A quick round-up of some Eltham happenings which caught my eye:
BBC Radio London’s Eddie Nestor show came to town last week, 26 January. A 120 minute ‘Drivetime live’ radio programme was broadcast from Middle Park Community Centre in Eltham “finding out how this south east London community has changed since Stephen Lawrence was murdered in 1993.” The show featured interviews with local Eltham MP, Clive Efford MP, Greenwich Borough Commander Richard Wood and talked to various locals who included Paul Webbewood, ex-Lib Dem councillor and local tweeter @Jackcabnory. The range of views were to be found from:
- the area is changed and there’s no sense of community due to people from different cultures
- to testimony of racist behaviour,
- or of a community largely now harmonious and no different to others
- and to frustration with the ‘racist Eltham’ theme cropping up again.
According to views on twitter, some thought it was one-sided (Eddie’s ‘like a dog with a bone’) whilst others seemed more sanguine (‘Showing the gd side of Eltham’)
You can ‘listen again’ here for another few days only (is there a nifty way to download and keep these time-limited 'listen agains'?)
Elsewhere, but on a related theme, local councillor Nigel Fletcher reported that this motion was debated and passed unanimously at Greenwich Council last week (click to enlarge)
Last Thursday, Eddie Nestor’s radio show started around the same time as ‘trespassers on the line’ at Eltham caused trains to back down the Charing Cross to Dartford line. At one point trains were held at New Cross while they turned off the power to investigate. My husband was held up in this. As one local tweeter put it:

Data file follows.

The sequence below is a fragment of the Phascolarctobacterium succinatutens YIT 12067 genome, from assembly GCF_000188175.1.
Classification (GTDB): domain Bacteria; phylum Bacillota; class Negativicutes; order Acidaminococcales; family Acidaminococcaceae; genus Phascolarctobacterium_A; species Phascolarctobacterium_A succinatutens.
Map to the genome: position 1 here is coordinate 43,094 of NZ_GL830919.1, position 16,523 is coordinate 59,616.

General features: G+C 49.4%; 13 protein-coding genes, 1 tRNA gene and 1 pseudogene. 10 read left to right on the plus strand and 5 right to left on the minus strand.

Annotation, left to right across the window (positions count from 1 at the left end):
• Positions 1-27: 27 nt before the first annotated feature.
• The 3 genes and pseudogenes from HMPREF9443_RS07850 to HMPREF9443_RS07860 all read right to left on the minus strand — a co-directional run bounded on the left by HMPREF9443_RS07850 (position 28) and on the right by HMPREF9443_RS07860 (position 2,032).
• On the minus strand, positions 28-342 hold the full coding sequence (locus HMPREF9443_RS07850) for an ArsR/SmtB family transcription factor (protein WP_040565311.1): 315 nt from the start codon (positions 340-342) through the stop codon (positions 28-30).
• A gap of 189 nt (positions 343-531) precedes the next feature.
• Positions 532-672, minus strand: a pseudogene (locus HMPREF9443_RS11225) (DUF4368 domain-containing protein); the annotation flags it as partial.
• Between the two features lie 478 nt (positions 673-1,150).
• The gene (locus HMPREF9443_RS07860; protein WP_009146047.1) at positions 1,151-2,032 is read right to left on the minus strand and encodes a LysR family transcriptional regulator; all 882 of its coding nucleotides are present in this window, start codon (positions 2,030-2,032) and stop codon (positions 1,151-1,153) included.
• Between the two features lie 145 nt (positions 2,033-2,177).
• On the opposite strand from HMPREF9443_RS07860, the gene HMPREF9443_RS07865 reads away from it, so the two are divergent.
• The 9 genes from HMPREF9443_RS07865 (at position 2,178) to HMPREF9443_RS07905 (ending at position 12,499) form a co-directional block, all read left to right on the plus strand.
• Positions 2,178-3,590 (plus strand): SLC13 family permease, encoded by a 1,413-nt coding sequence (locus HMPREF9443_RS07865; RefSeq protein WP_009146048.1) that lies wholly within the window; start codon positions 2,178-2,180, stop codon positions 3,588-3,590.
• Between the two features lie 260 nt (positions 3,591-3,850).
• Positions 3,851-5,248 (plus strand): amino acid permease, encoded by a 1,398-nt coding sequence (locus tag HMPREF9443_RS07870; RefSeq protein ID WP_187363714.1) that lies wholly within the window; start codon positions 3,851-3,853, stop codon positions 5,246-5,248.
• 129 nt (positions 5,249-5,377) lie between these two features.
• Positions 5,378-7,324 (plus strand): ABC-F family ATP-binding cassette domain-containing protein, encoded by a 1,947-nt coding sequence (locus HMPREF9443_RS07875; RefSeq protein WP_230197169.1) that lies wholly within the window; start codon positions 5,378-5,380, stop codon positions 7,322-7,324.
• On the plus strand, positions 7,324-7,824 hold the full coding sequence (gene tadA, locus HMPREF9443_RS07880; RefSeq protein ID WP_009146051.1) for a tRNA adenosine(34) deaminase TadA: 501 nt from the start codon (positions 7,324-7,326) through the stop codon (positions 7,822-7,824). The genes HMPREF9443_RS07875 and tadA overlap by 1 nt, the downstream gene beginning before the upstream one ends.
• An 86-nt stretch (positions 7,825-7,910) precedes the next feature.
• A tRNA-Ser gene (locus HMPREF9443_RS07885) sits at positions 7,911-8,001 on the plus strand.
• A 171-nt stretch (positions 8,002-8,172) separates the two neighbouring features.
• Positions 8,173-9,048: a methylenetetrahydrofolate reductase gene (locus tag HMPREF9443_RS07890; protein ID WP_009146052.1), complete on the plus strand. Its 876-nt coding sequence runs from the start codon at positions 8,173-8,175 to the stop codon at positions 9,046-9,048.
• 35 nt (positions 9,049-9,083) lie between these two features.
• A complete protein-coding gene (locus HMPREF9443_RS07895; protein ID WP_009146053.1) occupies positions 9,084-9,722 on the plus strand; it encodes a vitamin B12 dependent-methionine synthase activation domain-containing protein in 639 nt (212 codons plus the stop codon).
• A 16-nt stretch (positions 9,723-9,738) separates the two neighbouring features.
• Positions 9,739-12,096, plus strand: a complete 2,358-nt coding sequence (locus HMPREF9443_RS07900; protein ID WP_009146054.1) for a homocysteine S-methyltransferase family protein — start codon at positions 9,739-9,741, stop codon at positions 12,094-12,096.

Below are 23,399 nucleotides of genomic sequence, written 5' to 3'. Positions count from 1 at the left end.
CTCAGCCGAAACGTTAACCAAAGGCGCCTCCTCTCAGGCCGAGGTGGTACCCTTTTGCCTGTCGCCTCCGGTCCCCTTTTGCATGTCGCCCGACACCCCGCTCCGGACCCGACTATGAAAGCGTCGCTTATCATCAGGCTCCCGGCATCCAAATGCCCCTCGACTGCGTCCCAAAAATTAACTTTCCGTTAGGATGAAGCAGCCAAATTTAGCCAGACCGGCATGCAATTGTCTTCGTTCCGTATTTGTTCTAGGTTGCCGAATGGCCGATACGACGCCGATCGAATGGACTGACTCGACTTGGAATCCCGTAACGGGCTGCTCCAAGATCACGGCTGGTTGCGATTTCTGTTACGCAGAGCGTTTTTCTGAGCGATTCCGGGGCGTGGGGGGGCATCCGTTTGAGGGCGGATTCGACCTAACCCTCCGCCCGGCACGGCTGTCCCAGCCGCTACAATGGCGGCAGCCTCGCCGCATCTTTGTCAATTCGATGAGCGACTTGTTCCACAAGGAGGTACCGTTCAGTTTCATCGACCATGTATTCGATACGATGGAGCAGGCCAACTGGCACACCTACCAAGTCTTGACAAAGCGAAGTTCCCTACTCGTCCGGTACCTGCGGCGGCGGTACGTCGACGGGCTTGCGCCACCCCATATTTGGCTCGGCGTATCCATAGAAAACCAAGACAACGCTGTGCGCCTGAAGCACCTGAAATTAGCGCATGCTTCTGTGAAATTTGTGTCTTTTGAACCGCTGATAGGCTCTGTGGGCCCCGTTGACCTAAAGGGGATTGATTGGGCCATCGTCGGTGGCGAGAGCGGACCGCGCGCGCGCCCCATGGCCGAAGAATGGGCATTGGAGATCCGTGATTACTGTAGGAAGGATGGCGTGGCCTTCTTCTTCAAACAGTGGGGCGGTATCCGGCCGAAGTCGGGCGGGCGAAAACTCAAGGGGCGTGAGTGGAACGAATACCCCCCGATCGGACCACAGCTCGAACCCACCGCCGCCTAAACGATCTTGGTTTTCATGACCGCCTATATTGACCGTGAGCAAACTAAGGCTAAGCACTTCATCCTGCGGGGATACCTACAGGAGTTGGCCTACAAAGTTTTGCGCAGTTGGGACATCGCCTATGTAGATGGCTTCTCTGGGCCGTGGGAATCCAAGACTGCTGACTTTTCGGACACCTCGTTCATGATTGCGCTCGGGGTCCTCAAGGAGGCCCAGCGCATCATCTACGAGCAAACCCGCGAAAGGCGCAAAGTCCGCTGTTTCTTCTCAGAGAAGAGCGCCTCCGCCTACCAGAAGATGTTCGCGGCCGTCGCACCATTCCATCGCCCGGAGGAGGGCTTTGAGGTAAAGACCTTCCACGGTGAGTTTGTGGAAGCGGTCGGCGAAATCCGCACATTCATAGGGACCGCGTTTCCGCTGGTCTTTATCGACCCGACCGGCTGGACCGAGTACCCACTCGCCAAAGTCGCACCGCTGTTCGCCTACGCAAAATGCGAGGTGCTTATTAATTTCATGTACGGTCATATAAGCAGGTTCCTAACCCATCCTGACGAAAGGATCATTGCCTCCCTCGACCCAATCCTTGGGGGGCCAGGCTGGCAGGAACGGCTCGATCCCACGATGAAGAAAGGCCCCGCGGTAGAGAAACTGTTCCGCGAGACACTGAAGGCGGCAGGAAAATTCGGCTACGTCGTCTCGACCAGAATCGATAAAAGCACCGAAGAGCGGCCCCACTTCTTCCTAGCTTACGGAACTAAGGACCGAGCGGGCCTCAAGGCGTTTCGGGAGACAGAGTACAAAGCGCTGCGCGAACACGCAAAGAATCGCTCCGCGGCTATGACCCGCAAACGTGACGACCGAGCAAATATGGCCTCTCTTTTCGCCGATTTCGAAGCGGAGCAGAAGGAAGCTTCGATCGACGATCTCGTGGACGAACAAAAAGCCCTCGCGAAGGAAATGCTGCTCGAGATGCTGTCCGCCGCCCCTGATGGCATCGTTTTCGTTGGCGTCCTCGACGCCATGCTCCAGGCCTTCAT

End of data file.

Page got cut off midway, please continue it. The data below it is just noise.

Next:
“kels_1987 Kelly Fox
worst journey home thanks to some numpties that decided to walk along the tracks at rush hour...only in eltham!!!”
Hilly at the the e-shootershill blog brought news that a public inquiry is be held on the 8th and 9th February into the proposal for Christ Church School to use common land on Eltham Common. She has a fab and detailed write here.
Last weekend’s Guardian carried a jolly piece about some women who last September hiked and camped their way around London’s ‘capital ring’ in eight days. The piece details their stop-off in Eltham:
“Our destination for the first night was Oxleas Woods in Eltham, an ancient and magnificent expanse of nature moments from intensely urban life, populated with stunning native British trees (oak, silver birch, hornbeam, hazel and wild service).
Even though wild camping in London is technically illegal without permission, we weren't ready to test our stranger-charming skills yet. So after six hours of walking, we bedded down deep in the 8,000-year-old beauty of Oxleas Woods, lulled by the soundtrack of an all-night car park party and the A207 just minutes away.
A broken night, but we recharged with a mighty vegetarian full English at Oxleas Cafe (oxleawoodcafe.info), looking out over the North Downs, before heading off through the woods again. We spotted rose-ringed parakeets – now an exotic staple of London birdlife – and a green woodpecker, and discovered a curious mixture of major roads, royal palaces (Eltham) and lovely locals including Bob, who sold us some runner beans from his allotment for our supper.”
The prodigious blog Tired of London had a lovely write up on the Tarn: “The Tarn, in Mottingham, is a small lake and nature reserve which once stood within the grounds of Eltham Lodge, a seventeenth century building which was itself once part of the grand estate of Eltham Palace.....”
This reminded me that I haven’t been here for years, and certainly not since some additions have been made, and must visit again soon with the kids.